In this presentation from the 2022 AMS Community and Citizen Science Symposium, Michael Ray describes how the Nurse Tree Design citizen science project seeks to mimic biological strategies for mitigating and adapting to temperature extremes in order to protect a raised garden through four seasons in the desert southwest. Extreme weather conditions at the garden site in Tucson Arizona can fluctuate 100 degrees (17 F to 117 F).
A graphic built on a spreadsheet can draw the viewers attention to the sense and substance of weather data, showing how the temperature and rain window for planting and harvesting for a specific grow site is narrowing or expanding.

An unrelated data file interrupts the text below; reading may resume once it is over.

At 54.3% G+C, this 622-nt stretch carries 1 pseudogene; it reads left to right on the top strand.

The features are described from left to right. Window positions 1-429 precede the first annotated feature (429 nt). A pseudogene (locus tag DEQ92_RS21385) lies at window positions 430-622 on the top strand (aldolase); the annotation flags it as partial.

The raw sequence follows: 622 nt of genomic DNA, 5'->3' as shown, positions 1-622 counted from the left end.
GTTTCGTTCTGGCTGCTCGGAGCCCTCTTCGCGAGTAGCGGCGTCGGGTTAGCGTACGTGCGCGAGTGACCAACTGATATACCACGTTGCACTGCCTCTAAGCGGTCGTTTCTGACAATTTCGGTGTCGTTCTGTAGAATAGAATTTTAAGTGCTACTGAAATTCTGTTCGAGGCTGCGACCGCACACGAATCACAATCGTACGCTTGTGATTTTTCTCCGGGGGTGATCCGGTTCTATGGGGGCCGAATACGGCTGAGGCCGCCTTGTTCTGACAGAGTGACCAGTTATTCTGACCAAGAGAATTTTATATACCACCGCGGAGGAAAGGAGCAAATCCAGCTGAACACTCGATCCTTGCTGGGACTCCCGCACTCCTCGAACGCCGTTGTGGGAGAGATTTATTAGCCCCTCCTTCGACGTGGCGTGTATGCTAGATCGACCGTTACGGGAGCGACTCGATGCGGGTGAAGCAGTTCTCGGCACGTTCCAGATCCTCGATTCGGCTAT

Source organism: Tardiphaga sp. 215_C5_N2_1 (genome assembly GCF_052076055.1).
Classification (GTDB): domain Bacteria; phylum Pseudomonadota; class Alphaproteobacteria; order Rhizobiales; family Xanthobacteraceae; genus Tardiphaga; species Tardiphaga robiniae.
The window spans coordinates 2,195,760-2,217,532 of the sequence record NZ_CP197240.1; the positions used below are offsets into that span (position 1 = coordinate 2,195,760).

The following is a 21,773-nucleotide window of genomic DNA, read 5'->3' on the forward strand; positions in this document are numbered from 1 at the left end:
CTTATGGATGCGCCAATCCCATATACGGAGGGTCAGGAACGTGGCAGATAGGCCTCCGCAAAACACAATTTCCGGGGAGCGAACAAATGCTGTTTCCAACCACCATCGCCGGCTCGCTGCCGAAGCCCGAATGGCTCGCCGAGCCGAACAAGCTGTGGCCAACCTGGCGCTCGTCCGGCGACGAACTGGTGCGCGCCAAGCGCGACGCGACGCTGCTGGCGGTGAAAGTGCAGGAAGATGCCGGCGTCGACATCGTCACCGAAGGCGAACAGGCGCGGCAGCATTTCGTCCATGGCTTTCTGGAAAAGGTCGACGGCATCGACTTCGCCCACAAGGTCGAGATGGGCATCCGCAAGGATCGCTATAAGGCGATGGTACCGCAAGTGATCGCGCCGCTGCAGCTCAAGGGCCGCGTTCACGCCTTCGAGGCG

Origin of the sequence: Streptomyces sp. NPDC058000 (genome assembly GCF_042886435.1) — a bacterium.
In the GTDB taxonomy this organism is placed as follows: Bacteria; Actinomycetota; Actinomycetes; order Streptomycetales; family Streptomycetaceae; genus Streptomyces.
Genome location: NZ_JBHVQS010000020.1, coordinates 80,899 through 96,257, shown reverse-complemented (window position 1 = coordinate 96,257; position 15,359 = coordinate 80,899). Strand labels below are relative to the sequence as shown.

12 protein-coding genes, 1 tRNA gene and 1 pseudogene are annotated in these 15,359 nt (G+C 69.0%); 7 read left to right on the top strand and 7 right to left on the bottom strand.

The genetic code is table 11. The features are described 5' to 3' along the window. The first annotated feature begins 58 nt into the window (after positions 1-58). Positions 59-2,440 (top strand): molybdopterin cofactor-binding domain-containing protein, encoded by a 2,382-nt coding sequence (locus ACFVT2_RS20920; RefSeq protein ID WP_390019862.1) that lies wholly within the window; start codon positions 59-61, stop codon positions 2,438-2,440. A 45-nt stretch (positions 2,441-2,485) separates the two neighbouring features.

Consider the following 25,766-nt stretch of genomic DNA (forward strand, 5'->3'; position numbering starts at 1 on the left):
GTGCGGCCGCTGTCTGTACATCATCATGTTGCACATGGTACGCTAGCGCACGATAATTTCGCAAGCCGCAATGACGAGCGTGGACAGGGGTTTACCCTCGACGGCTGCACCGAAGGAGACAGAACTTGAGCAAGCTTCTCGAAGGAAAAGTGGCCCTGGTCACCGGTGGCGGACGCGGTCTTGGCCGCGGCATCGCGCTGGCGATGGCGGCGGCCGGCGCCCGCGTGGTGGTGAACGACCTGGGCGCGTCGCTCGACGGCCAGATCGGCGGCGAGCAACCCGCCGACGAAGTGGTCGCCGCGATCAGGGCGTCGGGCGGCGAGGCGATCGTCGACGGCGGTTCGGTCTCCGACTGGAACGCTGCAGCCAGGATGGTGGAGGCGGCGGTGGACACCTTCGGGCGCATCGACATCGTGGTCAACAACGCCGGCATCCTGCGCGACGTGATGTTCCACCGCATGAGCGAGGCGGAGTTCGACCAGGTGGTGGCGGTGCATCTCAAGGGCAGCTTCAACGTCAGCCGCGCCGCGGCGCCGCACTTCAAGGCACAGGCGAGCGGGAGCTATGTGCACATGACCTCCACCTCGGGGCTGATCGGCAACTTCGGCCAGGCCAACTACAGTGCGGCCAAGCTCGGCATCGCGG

Michael Ray is a long-time weather watcher. He built his first weather station as a ten year old. He recently retired from his career as a human resource trainer and organization development specialist for the University of Arizona Libraries. He is using his retirement to provide leadership to neighborhood and community groups. In 2015 his interest in weather combined with his neighborhood leadership to help with Building Resilient Neighborhoods, a task force supported by Physicians for Social Responsibility to organize neighborhoods for heat emergencies. That resulted in his turning his imagination and artistic background to the adaptation of his garden to the increasing heat caused by climate change. In 2012 he began a citizen science project to reimaging the greenhouse, given how useless it is most of the year in Tucson, unless you have the income to pay for air conditioning to offset the hot-house on steroids that greenhouses are in the desert environment. This led him to research materials and structures that could adapt to all the seasons of the desert, where temperatures range from a low of 17 F in the January 2013 to a June 2017 high of 116 F . The result is the Nurse Tree Arch (Google it), a convertible “Screen to Greenhouse” structure that used design wisdom from the field of bio-mimicry using desert nurse trees as its inspiration.